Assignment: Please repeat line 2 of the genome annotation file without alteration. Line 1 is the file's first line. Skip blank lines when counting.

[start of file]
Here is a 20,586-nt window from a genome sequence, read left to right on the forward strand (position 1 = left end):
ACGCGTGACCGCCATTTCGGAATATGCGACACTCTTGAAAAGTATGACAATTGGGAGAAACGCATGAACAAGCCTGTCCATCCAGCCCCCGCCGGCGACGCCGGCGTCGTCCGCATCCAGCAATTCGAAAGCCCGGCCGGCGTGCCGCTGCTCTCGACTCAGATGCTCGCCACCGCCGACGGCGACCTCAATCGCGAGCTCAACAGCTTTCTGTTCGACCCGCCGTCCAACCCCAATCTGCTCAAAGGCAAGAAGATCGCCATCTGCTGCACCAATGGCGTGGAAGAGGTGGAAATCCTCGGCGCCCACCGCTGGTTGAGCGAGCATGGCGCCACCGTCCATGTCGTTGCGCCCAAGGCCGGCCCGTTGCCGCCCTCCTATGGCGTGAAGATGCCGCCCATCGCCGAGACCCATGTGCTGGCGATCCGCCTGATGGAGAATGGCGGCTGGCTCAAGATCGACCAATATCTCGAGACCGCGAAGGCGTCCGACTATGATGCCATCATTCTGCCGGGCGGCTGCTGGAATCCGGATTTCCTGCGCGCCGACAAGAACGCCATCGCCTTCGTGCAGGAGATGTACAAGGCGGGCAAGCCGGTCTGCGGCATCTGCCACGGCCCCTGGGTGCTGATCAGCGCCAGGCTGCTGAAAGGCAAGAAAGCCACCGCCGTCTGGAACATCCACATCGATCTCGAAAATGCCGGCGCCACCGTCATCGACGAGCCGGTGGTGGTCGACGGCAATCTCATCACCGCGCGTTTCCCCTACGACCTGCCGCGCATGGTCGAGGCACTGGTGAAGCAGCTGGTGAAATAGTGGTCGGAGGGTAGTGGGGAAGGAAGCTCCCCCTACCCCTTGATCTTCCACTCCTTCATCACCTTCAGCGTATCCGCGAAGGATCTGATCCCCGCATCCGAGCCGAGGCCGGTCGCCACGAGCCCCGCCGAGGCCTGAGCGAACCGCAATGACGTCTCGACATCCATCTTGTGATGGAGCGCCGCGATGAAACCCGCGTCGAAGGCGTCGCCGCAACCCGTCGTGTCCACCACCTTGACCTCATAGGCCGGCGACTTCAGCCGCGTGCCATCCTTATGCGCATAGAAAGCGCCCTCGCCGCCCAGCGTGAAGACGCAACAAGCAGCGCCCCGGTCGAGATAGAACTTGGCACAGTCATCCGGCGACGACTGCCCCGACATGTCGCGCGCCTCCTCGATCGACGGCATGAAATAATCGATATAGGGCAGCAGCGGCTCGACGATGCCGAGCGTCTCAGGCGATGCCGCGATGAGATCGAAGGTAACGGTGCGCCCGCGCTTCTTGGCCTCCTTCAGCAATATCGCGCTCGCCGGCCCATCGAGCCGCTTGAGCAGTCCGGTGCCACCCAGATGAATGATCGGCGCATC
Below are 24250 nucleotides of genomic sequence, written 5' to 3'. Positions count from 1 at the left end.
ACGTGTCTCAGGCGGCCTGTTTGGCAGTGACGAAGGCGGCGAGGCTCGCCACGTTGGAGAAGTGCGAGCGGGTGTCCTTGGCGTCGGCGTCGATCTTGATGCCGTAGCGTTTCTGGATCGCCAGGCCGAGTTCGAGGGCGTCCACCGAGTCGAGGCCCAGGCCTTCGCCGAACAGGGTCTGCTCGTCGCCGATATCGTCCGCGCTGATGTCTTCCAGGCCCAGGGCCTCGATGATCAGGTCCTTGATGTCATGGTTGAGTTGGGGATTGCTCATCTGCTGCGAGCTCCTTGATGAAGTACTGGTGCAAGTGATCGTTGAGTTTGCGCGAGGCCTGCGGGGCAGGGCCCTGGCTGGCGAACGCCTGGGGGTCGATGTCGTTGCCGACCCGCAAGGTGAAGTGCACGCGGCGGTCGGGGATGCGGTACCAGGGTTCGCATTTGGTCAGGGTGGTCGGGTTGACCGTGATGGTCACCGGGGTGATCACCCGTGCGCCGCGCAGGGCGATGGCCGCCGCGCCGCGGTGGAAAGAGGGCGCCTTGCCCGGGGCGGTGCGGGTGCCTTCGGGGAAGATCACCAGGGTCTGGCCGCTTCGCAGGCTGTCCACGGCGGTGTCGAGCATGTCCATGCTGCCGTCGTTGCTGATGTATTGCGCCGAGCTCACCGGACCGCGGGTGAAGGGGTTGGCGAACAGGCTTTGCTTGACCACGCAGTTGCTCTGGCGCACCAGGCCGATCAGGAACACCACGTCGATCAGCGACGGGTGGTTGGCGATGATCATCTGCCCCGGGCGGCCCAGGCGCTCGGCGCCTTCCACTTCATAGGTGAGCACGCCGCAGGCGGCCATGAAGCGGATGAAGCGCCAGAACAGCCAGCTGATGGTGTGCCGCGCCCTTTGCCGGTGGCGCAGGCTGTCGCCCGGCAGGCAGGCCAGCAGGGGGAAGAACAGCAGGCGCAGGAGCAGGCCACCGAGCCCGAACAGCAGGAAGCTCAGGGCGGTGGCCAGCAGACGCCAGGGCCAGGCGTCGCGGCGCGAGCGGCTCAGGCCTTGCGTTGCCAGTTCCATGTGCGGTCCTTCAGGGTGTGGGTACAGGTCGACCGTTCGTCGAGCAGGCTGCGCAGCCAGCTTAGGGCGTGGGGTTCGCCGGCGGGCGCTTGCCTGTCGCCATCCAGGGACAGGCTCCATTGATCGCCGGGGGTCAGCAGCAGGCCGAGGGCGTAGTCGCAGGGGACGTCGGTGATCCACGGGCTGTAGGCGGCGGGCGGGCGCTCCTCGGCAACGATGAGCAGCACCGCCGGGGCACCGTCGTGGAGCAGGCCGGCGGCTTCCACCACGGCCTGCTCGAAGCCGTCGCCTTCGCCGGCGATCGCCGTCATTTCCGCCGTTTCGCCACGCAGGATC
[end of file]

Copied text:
ACGCGTGACCGCCATTTCGGAATATGCGACACTCTTGAAAAGTATGACAATTGGGAGAAACGCATGAACAAGCCTGTCCATCCAGCCCCCGCCGGCGACGCCGGCGTCGTCCGCATCCAGCAATTCGAAAGCCCGGCCGGCGTGCCGCTGCTCTCGACTCAGATGCTCGCCACCGCCGACGGCGACCTCAATCGCGAGCTCAACAGCTTTCTGTTCGACCCGCCGTCCAACCCCAATCTGCTCAAAGGCAAGAAGATCGCCATCTGCTGCACCAATGGCGTGGAAGAGGTGGAAATCCTCGGCGCCCACCGCTGGTTGAGCGAGCATGGCGCCACCGTCCATGTCGTTGCGCCCAAGGCCGGCCCGTTGCCGCCCTCCTATGGCGTGAAGATGCCGCCCATCGCCGAGACCCATGTGCTGGCGATCCGCCTGATGGAGAATGGCGGCTGGCTCAAGATCGACCAATATCTCGAGACCGCGAAGGCGTCCGACTATGATGCCATCATTCTGCCGGGCGGCTGCTGGAATCCGGATTTCCTGCGCGCCGACAAGAACGCCATCGCCTTCGTGCAGGAGATGTACAAGGCGGGCAAGCCGGTCTGCGGCATCTGCCACGGCCCCTGGGTGCTGATCAGCGCCAGGCTGCTGAAAGGCAAGAAAGCCACCGCCGTCTGGAACATCCACATCGATCTCGAAAATGCCGGCGCCACCGTCATCGACGAGCCGGTGGTGGTCGACGGCAATCTCATCACCGCGCGTTTCCCCTACGACCTGCCGCGCATGGTCGAGGCACTGGTGAAGCAGCTGGTGAAATAGTGGTCGGAGGGTAGTGGGGAAGGAAGCTCCCCCTACCCCTTGATCTTCCACTCCTTCATCACCTTCAGCGTATCCGCGAAGGATCTGATCCCCGCATCCGAGCCGAGGCCGGTCGCCACGAGCCCCGCCGAGGCCTGAGCGAACCGCAATGACGTCTCGACATCCATCTTGTGATGGAGCGCCGCGATGAAACCCGCGTCGAAGGCGTCGCCGCAACCCGTCGTGTCCACCACCTTGACCTCATAGGCCGGCGACTTCAGCCGCGTGCCATCCTTATGCGCATAGAAAGCGCCCTCGCCGCCCAGCGTGAAGACGCAACAAGCAGCGCCCCGGTCGAGATAGAACTTGGCACAGTCATCCGGCGACGACTGCCCCGACATGTCGCGCGCCTCCTCGATCGACGGCATGAAATAATCGATATAGGGCAGCAGCGGCTCGACGATGCCGAGCGTCTCAGGCGATGCCGCGATGAGATCGAAGGTAACGGTGCGCCCGCGCTTCTTGGCCTCCTTCAGCAATATCGCGCTCGCCGGCCCATCGAGCCGCTTGAGCAGTCCGGTGCCACCCAGATGAATGATCGGCGCATC